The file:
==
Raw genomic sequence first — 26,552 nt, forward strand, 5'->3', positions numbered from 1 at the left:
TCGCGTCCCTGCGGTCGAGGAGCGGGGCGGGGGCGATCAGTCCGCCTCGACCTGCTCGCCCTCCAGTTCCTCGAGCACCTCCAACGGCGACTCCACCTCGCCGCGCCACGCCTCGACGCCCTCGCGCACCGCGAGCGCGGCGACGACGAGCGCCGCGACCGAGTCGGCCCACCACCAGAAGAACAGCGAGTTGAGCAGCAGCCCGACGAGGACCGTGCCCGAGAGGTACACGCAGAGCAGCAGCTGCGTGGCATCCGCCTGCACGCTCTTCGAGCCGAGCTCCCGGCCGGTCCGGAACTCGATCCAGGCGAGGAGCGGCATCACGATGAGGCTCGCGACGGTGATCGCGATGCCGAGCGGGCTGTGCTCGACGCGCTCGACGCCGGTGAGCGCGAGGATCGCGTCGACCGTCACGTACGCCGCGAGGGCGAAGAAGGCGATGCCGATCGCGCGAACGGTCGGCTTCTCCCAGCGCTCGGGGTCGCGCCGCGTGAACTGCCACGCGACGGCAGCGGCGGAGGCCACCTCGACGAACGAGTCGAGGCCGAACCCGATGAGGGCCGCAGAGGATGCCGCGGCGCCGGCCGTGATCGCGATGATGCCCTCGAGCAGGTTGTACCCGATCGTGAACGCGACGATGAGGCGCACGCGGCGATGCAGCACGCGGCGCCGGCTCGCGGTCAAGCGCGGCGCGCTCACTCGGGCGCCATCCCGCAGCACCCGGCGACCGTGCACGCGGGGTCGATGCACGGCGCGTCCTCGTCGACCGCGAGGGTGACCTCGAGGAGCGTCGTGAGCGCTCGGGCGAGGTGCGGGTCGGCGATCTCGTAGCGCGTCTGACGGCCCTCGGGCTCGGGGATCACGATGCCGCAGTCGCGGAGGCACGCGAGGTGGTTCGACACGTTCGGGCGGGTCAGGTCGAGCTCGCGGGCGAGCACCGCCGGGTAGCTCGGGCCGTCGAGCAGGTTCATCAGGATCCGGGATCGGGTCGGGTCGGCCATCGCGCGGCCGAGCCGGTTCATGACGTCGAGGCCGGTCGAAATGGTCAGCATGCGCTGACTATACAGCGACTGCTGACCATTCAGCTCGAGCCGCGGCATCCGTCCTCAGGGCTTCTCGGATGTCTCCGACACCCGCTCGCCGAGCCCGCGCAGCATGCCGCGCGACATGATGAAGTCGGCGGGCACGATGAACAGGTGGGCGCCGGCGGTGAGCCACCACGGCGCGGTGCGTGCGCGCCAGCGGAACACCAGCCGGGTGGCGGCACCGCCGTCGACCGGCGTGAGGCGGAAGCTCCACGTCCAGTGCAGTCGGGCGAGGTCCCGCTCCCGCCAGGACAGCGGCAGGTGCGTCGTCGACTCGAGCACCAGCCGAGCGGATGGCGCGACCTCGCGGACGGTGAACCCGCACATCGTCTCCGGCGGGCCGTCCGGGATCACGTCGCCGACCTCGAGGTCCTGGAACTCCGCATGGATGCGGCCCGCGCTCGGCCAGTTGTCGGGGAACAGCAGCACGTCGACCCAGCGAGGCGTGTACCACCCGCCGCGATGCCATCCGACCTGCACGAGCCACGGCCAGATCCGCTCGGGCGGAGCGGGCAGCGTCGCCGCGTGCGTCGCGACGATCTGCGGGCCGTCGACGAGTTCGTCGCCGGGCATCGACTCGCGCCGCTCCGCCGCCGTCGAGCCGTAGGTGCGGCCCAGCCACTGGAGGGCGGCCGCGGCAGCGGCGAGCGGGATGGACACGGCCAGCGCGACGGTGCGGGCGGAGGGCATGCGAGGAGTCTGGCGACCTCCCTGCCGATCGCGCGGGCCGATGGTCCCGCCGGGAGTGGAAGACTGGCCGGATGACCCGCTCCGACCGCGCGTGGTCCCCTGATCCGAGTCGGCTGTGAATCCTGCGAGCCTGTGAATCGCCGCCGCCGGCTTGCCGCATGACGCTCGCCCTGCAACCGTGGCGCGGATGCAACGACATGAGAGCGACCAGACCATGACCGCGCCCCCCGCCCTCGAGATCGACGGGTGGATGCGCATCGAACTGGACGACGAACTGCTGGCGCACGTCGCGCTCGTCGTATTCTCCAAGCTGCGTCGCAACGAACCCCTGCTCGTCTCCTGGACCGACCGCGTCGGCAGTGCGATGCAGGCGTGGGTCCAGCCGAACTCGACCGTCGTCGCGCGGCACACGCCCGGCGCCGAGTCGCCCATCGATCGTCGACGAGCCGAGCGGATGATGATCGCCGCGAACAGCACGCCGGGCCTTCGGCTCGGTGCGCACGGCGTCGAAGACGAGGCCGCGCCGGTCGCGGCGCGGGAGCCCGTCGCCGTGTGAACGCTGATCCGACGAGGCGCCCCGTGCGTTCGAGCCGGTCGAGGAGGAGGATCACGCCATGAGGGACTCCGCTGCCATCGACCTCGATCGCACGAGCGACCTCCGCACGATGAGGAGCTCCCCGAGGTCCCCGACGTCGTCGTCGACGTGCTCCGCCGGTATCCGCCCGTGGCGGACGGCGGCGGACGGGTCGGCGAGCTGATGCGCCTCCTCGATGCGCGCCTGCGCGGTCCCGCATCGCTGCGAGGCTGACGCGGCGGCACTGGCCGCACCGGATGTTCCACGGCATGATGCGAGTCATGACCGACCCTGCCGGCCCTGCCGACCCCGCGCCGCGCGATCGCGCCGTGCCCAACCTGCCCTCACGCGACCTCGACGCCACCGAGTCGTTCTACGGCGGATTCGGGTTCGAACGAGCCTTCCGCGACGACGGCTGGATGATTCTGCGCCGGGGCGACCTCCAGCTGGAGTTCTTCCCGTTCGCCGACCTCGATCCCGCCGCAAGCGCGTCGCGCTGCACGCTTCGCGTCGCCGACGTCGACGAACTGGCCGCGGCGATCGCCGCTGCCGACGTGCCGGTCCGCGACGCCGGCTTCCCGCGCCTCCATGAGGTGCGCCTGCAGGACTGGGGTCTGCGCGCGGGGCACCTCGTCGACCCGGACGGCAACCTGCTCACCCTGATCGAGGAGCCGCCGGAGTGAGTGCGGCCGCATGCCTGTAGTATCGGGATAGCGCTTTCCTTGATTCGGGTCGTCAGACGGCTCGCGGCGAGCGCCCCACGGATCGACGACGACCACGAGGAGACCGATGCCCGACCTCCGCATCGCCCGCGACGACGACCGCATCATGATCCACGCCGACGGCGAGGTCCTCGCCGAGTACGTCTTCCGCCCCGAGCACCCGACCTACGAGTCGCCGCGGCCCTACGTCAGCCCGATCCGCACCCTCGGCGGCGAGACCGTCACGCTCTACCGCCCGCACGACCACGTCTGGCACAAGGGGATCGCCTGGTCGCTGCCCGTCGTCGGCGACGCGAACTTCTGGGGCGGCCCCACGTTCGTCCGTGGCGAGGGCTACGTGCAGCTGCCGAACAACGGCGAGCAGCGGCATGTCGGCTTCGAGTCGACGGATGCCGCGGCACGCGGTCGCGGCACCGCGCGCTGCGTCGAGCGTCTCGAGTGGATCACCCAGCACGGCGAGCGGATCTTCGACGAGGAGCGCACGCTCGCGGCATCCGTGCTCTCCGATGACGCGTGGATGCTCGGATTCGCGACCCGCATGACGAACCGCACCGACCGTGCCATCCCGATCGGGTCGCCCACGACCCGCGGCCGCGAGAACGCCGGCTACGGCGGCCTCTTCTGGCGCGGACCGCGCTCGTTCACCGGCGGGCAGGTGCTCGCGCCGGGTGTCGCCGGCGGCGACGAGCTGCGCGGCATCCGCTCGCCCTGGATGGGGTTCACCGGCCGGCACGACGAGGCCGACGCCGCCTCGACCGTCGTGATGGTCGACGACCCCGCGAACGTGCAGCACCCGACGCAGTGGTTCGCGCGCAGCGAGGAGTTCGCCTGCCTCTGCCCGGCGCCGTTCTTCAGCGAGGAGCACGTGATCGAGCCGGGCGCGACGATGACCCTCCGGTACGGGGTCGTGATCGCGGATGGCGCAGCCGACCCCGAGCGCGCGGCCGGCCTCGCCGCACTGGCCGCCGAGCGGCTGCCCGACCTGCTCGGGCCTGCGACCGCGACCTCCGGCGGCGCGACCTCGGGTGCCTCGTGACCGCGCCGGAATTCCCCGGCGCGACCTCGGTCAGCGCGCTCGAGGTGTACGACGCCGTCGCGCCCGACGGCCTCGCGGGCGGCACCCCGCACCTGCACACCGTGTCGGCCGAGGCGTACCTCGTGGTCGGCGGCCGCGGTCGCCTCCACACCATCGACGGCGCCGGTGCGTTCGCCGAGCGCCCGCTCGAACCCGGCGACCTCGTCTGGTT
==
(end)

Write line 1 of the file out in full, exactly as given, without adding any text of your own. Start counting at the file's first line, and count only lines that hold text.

Raw genomic sequence first — 26,552 nt, forward strand, 5'->3', positions numbered from 1 at the left: